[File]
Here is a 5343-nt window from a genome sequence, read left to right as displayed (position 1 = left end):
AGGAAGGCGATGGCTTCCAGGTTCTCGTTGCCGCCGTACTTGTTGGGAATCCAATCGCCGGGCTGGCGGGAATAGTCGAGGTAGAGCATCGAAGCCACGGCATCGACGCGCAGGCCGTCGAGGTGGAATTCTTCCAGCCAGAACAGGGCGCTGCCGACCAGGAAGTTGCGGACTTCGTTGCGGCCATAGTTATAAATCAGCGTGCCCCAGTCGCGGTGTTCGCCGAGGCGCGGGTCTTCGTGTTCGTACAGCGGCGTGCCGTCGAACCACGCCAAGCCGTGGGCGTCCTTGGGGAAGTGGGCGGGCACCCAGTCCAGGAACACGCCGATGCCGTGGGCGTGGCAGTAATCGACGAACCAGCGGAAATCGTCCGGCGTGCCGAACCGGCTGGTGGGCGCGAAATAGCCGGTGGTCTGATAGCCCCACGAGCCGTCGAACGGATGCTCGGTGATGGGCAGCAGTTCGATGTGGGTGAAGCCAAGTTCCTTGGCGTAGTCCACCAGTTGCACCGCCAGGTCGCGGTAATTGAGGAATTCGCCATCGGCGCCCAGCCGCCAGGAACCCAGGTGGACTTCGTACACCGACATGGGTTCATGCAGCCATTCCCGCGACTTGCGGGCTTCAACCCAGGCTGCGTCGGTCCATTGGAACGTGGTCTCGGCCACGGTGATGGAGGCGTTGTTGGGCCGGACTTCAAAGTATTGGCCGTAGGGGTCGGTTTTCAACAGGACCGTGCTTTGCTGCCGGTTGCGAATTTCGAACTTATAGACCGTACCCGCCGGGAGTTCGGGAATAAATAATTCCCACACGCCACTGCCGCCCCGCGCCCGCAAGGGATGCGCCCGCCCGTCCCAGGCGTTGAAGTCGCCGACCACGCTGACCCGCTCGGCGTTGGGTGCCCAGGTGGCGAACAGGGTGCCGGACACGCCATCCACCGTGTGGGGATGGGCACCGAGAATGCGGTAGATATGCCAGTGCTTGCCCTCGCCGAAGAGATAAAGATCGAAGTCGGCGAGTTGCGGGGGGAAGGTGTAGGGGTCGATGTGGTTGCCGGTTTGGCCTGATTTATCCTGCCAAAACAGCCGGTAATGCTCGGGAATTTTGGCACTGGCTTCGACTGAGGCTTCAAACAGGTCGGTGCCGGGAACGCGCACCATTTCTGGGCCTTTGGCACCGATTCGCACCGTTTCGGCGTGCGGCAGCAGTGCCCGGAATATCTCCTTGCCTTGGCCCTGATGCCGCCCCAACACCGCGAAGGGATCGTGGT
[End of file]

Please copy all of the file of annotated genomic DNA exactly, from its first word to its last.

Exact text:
Here is a 5343-nt window from a genome sequence, read left to right as displayed (position 1 = left end):
AGGAAGGCGATGGCTTCCAGGTTCTCGTTGCCGCCGTACTTGTTGGGAATCCAATCGCCGGGCTGGCGGGAATAGTCGAGGTAGAGCATCGAAGCCACGGCATCGACGCGCAGGCCGTCGAGGTGGAATTCTTCCAGCCAGAACAGGGCGCTGCCGACCAGGAAGTTGCGGACTTCGTTGCGGCCATAGTTATAAATCAGCGTGCCCCAGTCGCGGTGTTCGCCGAGGCGCGGGTCTTCGTGTTCGTACAGCGGCGTGCCGTCGAACCACGCCAAGCCGTGGGCGTCCTTGGGGAAGTGGGCGGGCACCCAGTCCAGGAACACGCCGATGCCGTGGGCGTGGCAGTAATCGACGAACCAGCGGAAATCGTCCGGCGTGCCGAACCGGCTGGTGGGCGCGAAATAGCCGGTGGTCTGATAGCCCCACGAGCCGTCGAACGGATGCTCGGTGATGGGCAGCAGTTCGATGTGGGTGAAGCCAAGTTCCTTGGCGTAGTCCACCAGTTGCACCGCCAGGTCGCGGTAATTGAGGAATTCGCCATCGGCGCCCAGCCGCCAGGAACCCAGGTGGACTTCGTACACCGACATGGGTTCATGCAGCCATTCCCGCGACTTGCGGGCTTCAACCCAGGCTGCGTCGGTCCATTGGAACGTGGTCTCGGCCACGGTGATGGAGGCGTTGTTGGGCCGGACTTCAAAGTATTGGCCGTAGGGGTCGGTTTTCAACAGGACCGTGCTTTGCTGCCGGTTGCGAATTTCGAACTTATAGACCGTACCCGCCGGGAGTTCGGGAATAAATAATTCCCACACGCCACTGCCGCCCCGCGCCCGCAAGGGATGCGCCCGCCCGTCCCAGGCGTTGAAGTCGCCGACCACGCTGACCCGCTCGGCGTTGGGTGCCCAGGTGGCGAACAGGGTGCCGGACACGCCATCCACCGTGTGGGGATGGGCACCGAGAATGCGGTAGATATGCCAGTGCTTGCCCTCGCCGAAGAGATAAAGATCGAAGTCGGCGAGTTGCGGGGGGAAGGTGTAGGGGTCGATGTGGTTGCCGGTTTGGCCTGATTTATCCTGCCAAAACAGCCGGTAATGCTCGGGAATTTTGGCACTGGCTTCGACTGAGGCTTCAAACAGGTCGGTGCCGGGAACGCGCACCATTTCTGGGCCTTTGGCACCGATTCGCACCGTTTCGGCGTGCGGCAGCAGTGCCCGGAATATCTCCTTGCCTTGGCCCTGATGCCGCCCCAACACCGCGAAGGGATCGTGGT